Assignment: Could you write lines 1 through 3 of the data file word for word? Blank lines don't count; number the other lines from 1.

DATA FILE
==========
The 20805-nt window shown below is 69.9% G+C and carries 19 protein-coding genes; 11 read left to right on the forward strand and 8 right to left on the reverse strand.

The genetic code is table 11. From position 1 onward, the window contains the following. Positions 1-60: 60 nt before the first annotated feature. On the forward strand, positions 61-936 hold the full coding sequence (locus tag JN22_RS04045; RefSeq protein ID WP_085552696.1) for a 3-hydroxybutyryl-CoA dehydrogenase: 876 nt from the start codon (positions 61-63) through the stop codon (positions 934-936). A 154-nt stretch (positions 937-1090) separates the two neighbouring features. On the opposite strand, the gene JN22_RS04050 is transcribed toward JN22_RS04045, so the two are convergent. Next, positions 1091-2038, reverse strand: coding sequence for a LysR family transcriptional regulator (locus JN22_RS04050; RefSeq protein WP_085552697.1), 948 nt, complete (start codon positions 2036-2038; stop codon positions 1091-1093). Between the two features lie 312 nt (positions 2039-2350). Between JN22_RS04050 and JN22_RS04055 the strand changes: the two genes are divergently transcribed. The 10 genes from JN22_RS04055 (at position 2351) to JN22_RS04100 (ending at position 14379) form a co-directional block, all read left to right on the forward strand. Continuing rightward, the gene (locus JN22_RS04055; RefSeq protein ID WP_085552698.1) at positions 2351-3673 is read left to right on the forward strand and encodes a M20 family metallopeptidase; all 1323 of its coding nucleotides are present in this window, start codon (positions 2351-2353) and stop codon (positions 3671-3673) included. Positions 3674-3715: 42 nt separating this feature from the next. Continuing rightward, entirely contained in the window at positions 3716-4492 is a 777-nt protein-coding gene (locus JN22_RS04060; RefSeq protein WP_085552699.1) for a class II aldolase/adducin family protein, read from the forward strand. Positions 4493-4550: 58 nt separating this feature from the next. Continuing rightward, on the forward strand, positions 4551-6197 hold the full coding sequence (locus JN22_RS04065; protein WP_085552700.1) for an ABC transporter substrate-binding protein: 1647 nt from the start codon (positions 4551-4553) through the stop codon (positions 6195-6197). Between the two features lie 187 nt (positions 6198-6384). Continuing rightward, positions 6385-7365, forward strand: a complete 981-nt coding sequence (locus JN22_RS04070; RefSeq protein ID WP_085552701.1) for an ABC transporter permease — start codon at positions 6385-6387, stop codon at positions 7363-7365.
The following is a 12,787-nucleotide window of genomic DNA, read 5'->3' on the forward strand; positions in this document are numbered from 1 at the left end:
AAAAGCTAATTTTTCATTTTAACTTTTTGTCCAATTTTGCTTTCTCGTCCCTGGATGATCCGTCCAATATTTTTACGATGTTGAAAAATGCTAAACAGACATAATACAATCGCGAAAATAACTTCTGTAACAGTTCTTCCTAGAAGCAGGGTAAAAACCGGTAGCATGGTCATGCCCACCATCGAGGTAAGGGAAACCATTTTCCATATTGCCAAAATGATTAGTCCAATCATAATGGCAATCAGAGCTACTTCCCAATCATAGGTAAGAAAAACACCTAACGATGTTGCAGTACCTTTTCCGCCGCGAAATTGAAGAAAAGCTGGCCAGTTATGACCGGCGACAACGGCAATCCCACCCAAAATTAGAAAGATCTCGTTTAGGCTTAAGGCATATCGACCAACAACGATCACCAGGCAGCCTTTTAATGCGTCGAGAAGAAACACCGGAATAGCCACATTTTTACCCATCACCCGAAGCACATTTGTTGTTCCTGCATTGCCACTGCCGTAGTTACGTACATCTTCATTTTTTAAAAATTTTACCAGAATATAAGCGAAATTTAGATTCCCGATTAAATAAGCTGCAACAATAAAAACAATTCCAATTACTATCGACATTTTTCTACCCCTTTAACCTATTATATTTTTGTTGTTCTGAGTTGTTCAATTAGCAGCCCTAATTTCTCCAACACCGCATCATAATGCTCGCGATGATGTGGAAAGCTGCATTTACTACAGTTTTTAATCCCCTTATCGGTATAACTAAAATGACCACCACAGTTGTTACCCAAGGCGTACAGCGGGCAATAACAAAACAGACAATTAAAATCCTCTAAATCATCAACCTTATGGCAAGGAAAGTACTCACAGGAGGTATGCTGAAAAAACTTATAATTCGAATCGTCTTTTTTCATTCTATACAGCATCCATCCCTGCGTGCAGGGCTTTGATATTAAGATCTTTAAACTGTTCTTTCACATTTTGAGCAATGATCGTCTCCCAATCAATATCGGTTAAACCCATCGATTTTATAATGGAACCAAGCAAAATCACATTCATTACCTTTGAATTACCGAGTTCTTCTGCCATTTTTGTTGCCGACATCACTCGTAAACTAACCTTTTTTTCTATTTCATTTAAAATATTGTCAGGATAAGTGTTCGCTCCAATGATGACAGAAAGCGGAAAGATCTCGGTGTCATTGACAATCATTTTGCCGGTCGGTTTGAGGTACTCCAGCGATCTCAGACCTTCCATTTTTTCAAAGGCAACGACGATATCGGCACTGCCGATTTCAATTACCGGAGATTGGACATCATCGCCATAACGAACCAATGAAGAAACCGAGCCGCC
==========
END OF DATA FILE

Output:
The 20805-nt window shown below is 69.9% G+C and carries 19 protein-coding genes; 11 read left to right on the forward strand and 8 right to left on the reverse strand.

The genetic code is table 11. From position 1 onward, the window contains the following. Positions 1-60: 60 nt before the first annotated feature. On the forward strand, positions 61-936 hold the full coding sequence (locus tag JN22_RS04045; RefSeq protein ID WP_085552696.1) for a 3-hydroxybutyryl-CoA dehydrogenase: 876 nt from the start codon (positions 61-63) through the stop codon (positions 934-936). A 154-nt stretch (positions 937-1090) separates the two neighbouring features. On the opposite strand, the gene JN22_RS04050 is transcribed toward JN22_RS04045, so the two are convergent. Next, positions 1091-2038, reverse strand: coding sequence for a LysR family transcriptional regulator (locus JN22_RS04050; RefSeq protein WP_085552697.1), 948 nt, complete (start codon positions 2036-2038; stop codon positions 1091-1093). Between the two features lie 312 nt (positions 2039-2350). Between JN22_RS04050 and JN22_RS04055 the strand changes: the two genes are divergently transcribed. The 10 genes from JN22_RS04055 (at position 2351) to JN22_RS04100 (ending at position 14379) form a co-directional block, all read left to right on the forward strand. Continuing rightward, the gene (locus JN22_RS04055; RefSeq protein ID WP_085552698.1) at positions 2351-3673 is read left to right on the forward strand and encodes a M20 family metallopeptidase; all 1323 of its coding nucleotides are present in this window, start codon (positions 2351-2353) and stop codon (positions 3671-3673) included. Positions 3674-3715: 42 nt separating this feature from the next. Continuing rightward, entirely contained in the window at positions 3716-4492 is a 777-nt protein-coding gene (locus JN22_RS04060; RefSeq protein WP_085552699.1) for a class II aldolase/adducin family protein, read from the forward strand. Positions 4493-4550: 58 nt separating this feature from the next. Continuing rightward, on the forward strand, positions 4551-6197 hold the full coding sequence (locus JN22_RS04065; protein WP_085552700.1) for an ABC transporter substrate-binding protein: 1647 nt from the start codon (positions 4551-4553) through the stop codon (positions 6195-6197). Between the two features lie 187 nt (positions 6198-6384). Continuing rightward, positions 6385-7365, forward strand: a complete 981-nt coding sequence (locus JN22_RS04070; RefSeq protein ID WP_085552701.1) for an ABC transporter permease — start codon at positions 6385-6387, stop codon at positions 7363-7365.
The following is a 12,787-nucleotide window of genomic DNA, read 5'->3' on the forward strand; positions in this document are numbered from 1 at the left end: